After watching Castlevania on Netflix and a discussion with DamonX of the other place, I am re-reading Bram Stoker's Dracula. It's in my top 10, probably top 5, novels of all time and I haven't read it through in probably a decade or more. Nice to re-engage with an old friend (even if he does have fangs and wants to suck my blood) and noticing some little character details that I had forgotten over the years. It's a much better, more nuanced piece of fiction than someone only familiar with the various media adaptations might realize. Not to diss those. There are very few Dracula adaptations that I don't like to at least some degree.

Castlevania, by the way, has very little to do with Stoker's novel, though its portrayal of Count Dracula seems more informed by the novel than some straight-up adaptations. It is, however, an excellent piece of horror/dark fantasy, surprising given that it's a videogame adaptation, which are usually terrible.



I had not realized that they made a movie of Castlevania. I only knew it at a video game from my kids. I will check it out.

I reread Dracula periodically too. It is one of my all-time favorite books. Because of that, I have watched most of the adaptions made. I recently rewatched the movie with Gary Oldman.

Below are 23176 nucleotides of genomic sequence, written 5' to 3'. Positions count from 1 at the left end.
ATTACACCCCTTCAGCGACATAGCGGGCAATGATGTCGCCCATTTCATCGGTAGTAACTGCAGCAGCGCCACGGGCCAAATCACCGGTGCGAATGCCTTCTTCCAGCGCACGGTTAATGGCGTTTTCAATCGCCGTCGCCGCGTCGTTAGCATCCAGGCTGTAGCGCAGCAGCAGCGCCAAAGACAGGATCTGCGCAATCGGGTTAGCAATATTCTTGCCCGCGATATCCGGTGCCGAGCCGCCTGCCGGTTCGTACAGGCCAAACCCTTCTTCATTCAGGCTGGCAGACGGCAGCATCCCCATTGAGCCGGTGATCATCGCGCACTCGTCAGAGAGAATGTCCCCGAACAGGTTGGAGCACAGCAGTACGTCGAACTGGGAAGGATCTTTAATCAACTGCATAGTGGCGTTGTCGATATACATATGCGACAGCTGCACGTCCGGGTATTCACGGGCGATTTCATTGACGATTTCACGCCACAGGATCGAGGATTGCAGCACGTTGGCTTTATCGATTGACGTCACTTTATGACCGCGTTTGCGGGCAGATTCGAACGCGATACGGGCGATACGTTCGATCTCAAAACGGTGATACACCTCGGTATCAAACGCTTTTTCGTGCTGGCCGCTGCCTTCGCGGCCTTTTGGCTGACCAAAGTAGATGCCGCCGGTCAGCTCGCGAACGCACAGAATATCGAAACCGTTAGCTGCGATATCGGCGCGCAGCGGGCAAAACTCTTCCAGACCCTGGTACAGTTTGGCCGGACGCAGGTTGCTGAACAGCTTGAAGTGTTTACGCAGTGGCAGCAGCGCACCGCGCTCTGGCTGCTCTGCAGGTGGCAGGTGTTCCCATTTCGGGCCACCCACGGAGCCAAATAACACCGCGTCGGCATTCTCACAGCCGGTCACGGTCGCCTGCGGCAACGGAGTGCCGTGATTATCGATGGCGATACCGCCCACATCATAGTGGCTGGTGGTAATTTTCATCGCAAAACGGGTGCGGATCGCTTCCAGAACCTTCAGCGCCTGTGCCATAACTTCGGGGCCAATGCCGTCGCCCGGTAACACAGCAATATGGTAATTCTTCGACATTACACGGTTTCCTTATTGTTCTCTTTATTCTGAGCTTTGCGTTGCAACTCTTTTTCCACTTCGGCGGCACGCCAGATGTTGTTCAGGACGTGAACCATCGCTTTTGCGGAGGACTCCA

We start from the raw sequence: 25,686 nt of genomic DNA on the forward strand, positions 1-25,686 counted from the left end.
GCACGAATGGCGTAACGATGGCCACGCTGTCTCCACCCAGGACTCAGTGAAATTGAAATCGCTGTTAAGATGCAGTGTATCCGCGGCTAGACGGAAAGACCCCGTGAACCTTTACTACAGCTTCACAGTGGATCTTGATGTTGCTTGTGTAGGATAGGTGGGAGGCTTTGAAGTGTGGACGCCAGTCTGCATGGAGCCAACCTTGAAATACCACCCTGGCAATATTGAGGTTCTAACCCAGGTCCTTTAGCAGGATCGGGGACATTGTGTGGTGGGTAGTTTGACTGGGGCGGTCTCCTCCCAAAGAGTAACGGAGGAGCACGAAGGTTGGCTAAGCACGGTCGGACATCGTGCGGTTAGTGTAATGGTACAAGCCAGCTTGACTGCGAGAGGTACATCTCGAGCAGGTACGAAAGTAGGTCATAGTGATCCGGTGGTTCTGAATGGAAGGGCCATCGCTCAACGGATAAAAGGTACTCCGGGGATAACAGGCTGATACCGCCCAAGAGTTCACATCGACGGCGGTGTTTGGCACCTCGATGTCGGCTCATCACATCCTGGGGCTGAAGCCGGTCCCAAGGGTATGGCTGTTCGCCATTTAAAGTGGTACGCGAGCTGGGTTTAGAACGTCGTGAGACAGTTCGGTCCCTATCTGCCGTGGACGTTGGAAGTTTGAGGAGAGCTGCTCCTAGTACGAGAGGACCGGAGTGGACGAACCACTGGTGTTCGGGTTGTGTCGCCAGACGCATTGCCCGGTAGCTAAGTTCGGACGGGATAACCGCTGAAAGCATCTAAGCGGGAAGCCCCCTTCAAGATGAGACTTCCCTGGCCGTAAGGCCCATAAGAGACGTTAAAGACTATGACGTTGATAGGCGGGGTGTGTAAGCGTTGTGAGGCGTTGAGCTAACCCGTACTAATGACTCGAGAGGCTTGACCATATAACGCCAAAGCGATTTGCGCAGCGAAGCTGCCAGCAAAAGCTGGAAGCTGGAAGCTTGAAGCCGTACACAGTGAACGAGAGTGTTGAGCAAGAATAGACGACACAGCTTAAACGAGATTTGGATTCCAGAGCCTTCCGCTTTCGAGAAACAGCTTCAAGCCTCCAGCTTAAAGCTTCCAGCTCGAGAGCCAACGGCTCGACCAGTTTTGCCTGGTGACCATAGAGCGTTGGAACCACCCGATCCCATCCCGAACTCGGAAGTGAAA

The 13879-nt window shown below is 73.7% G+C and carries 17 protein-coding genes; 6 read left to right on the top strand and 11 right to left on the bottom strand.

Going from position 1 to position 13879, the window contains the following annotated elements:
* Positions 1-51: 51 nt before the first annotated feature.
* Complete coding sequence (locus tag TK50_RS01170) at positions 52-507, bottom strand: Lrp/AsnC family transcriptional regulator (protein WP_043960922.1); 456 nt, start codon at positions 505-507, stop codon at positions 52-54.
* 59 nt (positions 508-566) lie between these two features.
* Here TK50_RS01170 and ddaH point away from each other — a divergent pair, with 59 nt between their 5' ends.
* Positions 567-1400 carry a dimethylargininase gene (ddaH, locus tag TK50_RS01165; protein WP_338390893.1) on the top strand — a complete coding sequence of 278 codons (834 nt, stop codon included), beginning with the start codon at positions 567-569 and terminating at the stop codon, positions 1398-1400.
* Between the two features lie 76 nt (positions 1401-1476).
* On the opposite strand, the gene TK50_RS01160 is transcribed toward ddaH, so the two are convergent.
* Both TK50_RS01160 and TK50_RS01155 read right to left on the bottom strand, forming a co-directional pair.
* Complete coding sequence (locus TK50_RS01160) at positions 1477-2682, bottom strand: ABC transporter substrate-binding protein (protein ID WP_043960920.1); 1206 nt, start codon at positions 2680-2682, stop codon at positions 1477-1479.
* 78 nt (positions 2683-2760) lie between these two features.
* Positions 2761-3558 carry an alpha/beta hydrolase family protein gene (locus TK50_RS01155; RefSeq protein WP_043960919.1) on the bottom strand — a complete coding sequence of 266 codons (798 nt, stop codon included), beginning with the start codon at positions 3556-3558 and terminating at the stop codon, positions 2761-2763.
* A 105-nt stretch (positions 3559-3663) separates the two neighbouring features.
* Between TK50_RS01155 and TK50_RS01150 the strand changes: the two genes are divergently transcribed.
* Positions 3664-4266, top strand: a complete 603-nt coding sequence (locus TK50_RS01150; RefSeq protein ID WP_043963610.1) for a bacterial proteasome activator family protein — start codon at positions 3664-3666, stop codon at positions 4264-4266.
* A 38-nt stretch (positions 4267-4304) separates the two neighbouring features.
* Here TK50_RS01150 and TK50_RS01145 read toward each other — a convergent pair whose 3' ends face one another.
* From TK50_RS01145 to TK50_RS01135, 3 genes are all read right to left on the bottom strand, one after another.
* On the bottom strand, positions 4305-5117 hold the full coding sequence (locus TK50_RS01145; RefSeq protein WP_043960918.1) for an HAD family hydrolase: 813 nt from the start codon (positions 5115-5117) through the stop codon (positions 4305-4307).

I am reading The Dark Tower series by Stephen King. I have read all of his books but could never get into the Dark Tower series. I'm giving it another go and have just finished the first.

I enjoyed it so I am on to the next.

Some of my stuff.
https://www.storiesspace.com/stories/memoirs/learning-to-fly.aspx
https://www.storiesspace.com/stories/memoirs/misery-loves-company.aspx
https://www.storiesspace.com/stories/poetry/we-always-go-on.aspx
https://www.storiesspace.com/stories/poetry/heart-flutters.aspx
gypsy
Posted: Saturday, December 29, 2018 5:50:18 AM
gypsy
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I just finished reading every post in this thread. The range of reading material is great!



The subject who is truly loyal to the Chief Magistrate will neither advise nor submit to arbitrary measures. Junius